Rising retiree costs are colliding with Mayor Steinberg’s hopes for Measure U
This month comes a yearly ritual: the Sacramento City Council holds budget hearings and a parade of interest groups seek more money—the arts, fire, parks, police, youth programs, the list goes on and on.
What often doesn’t get talked about nearly enough are the costs of pensions and health care for former firefighters, police officers and other city retirees. These costs—along with the next recession that may be overdue—are the storm clouds gathering on an otherwise sunny financial outlook for City Hall.
So it’s a little ironic that a huge cash windfall—from the Measure U half-cent sales tax increase approved by voters last November—will spotlight the issue of pensions and other retiree costs.
In City Manager Howard Chan’s proposed budget, revenues are rising by $79 million, or 15%, for 2019-20 over 2018-19, mostly thanks to the additional $50 million from Measure U. But spending is increasing by $53 million, mostly due to higher salary and pension costs.
To keep his campaign promise that the new Measure U money wouldn’t go to pensions and salaries, Mayor Darrell Steinberg is calling for the $50 million to be spent on neighborhood and business projects to improve “economic equity”—an issue that resurfaced after the police killing of Stephon Clark.
But some council members say taking that money out of the general fund will make it much more difficult to meet the city’s pension obligations. The city’s payments to CalPERS are projected to increase to $131 million in 2024-25 from $64 million in 2017-18.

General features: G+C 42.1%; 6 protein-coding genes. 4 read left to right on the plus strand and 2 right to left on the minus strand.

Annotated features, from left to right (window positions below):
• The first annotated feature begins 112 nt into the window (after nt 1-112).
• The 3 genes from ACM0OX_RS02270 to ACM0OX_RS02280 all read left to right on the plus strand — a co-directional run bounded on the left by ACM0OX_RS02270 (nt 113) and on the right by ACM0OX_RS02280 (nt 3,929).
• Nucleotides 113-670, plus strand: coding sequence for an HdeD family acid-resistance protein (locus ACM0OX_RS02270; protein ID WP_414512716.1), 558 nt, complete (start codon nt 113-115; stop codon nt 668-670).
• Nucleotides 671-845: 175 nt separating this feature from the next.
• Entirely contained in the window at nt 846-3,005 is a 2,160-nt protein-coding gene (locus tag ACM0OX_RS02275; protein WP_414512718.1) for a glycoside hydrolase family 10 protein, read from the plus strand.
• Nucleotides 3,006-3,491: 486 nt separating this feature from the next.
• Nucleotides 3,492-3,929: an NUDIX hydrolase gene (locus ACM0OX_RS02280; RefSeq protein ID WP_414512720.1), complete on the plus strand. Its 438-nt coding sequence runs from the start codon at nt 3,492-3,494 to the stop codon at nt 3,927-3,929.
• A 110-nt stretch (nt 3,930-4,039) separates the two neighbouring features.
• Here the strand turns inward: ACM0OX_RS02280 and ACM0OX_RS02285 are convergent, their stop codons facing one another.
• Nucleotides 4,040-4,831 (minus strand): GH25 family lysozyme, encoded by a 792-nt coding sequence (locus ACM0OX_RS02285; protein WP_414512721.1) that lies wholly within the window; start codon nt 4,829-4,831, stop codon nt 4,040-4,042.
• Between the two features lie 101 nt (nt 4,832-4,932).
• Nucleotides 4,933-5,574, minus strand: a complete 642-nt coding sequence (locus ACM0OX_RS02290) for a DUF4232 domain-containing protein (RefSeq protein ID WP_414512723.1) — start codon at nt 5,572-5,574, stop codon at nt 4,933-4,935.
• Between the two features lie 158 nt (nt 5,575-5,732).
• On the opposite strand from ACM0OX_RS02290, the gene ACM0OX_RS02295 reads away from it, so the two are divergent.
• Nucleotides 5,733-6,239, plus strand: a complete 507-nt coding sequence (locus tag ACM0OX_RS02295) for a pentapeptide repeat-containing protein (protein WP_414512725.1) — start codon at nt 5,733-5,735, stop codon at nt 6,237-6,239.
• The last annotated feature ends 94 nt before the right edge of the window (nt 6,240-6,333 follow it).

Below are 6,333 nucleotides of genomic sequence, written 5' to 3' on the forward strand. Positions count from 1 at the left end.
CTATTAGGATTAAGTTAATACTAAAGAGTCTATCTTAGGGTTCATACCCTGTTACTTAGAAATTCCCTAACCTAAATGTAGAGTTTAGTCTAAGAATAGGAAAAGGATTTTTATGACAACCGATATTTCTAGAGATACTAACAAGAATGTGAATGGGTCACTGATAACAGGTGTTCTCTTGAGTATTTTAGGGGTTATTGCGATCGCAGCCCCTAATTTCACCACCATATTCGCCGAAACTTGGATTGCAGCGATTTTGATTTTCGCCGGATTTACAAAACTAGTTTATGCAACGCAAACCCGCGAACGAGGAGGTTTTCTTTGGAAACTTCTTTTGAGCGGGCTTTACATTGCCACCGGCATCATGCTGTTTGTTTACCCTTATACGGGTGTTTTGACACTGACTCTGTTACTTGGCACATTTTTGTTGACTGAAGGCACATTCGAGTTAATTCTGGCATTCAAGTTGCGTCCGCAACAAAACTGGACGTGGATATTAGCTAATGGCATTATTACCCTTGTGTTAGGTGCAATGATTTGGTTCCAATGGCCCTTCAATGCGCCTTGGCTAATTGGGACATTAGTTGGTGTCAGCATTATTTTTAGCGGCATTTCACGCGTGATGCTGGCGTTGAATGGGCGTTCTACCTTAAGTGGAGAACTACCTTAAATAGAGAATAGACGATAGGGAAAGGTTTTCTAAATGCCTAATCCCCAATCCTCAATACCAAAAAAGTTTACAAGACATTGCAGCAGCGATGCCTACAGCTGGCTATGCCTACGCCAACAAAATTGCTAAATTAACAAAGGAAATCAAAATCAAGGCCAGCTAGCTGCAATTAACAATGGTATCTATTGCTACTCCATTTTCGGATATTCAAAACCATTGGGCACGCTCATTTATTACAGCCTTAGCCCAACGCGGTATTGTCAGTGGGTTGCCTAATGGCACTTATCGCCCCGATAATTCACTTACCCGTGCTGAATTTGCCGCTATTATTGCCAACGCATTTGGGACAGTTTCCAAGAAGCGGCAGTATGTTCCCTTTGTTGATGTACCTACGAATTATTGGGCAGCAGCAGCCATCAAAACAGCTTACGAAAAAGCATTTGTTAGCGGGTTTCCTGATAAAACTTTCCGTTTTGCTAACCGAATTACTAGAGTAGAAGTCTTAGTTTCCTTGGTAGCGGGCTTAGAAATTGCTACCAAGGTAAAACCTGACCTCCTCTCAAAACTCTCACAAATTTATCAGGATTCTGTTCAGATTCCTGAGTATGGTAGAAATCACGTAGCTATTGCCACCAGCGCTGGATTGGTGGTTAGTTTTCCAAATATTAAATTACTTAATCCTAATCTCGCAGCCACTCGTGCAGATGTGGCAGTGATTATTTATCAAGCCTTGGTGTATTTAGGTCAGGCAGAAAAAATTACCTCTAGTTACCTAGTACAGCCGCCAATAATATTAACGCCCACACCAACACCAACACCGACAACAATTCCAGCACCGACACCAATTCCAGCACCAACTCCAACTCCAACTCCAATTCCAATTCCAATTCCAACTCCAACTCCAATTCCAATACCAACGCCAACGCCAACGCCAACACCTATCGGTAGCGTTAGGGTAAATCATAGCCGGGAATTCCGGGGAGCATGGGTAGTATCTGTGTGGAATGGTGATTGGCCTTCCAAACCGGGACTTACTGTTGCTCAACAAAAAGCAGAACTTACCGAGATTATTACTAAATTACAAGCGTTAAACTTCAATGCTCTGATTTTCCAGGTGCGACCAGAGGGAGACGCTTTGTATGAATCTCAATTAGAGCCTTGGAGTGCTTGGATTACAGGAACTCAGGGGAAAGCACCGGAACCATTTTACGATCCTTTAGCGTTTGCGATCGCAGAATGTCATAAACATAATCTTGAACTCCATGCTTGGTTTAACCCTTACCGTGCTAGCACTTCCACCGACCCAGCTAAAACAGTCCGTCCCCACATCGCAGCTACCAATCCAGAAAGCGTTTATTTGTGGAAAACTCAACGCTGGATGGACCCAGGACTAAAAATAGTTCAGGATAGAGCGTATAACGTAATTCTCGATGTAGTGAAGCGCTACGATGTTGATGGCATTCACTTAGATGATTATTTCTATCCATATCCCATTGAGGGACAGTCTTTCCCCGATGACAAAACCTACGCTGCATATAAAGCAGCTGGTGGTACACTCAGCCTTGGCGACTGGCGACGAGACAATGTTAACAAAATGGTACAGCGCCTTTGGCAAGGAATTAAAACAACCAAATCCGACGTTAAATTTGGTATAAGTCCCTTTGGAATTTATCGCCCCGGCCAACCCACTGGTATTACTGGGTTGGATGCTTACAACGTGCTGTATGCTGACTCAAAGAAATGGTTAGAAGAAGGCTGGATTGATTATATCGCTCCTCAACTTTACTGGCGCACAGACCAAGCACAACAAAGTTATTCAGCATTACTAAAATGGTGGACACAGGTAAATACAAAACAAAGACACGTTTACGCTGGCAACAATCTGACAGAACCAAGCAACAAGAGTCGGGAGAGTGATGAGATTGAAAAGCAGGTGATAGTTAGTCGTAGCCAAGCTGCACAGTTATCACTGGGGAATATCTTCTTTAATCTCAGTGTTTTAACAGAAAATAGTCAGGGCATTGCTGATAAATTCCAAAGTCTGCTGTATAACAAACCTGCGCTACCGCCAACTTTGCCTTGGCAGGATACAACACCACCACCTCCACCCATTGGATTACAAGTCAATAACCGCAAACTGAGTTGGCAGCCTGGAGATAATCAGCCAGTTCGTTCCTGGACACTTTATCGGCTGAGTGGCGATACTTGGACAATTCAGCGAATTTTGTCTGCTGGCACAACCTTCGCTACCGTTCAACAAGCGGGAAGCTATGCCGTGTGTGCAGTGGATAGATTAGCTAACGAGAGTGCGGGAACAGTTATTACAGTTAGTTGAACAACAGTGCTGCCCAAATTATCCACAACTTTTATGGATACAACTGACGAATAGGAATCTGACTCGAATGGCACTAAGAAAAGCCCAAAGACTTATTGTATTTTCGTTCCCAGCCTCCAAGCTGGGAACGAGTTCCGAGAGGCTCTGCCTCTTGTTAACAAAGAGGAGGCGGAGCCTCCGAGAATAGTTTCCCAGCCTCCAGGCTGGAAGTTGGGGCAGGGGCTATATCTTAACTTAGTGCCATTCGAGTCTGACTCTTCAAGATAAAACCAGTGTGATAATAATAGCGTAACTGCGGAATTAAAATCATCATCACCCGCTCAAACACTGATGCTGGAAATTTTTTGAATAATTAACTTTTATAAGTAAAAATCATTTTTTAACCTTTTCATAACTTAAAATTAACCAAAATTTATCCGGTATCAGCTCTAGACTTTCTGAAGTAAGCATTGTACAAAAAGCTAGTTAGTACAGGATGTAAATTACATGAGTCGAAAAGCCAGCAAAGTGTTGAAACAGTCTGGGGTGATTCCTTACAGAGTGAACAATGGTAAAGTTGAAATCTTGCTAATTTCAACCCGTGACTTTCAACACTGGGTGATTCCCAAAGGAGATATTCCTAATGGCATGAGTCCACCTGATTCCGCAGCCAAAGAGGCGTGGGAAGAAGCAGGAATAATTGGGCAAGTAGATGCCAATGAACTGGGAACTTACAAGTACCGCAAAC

Also like other California cities, Sacramento is on the hook for retiree health care, even though it eliminated the benefit for all new hires except firefighters by 2014. The long-term liability is estimated at $429 million; the proposed budget includes more than $1 million to pay down that amount.
Before I get angry messages from city retirees, let me make a few things clear: I realize that salaries for government work are generally lower and that pension benefits offset that difference. I also know that under current law, pension benefits that exist when an employee starts working cannot be cut without additional compensation.
I’m just saying what city officials also are—that the increasing costs of retiree benefits are unsustainable and that the city can’t absorb them by itself.
Whether workers pay a bigger share depends on closed-door contract negotiations with unions. City Hall is still working with the firefighters union on a new deal to replace one that expired in December; the agreements with police officers and other major unions end on June 21. Those additional labor costs are not factored into the budget forecast.
With so much money at stake, you can’t ignore the political power of city unions. Steinberg and Councilmen Allen Warren, Steve Hansen, Eric Guerra and Larry Carr are up for re-election in March 2020.
Council members (whose salaries, by the way, are increasing from $71,850 to $91,915 a year) plan to hold their first public hearing on the proposed budget on Tuesday, May 14 and approve it on June 11. This year, they need to be brutally honest with taxpayers about rising retiree costs and the difficult choices that lie ahead.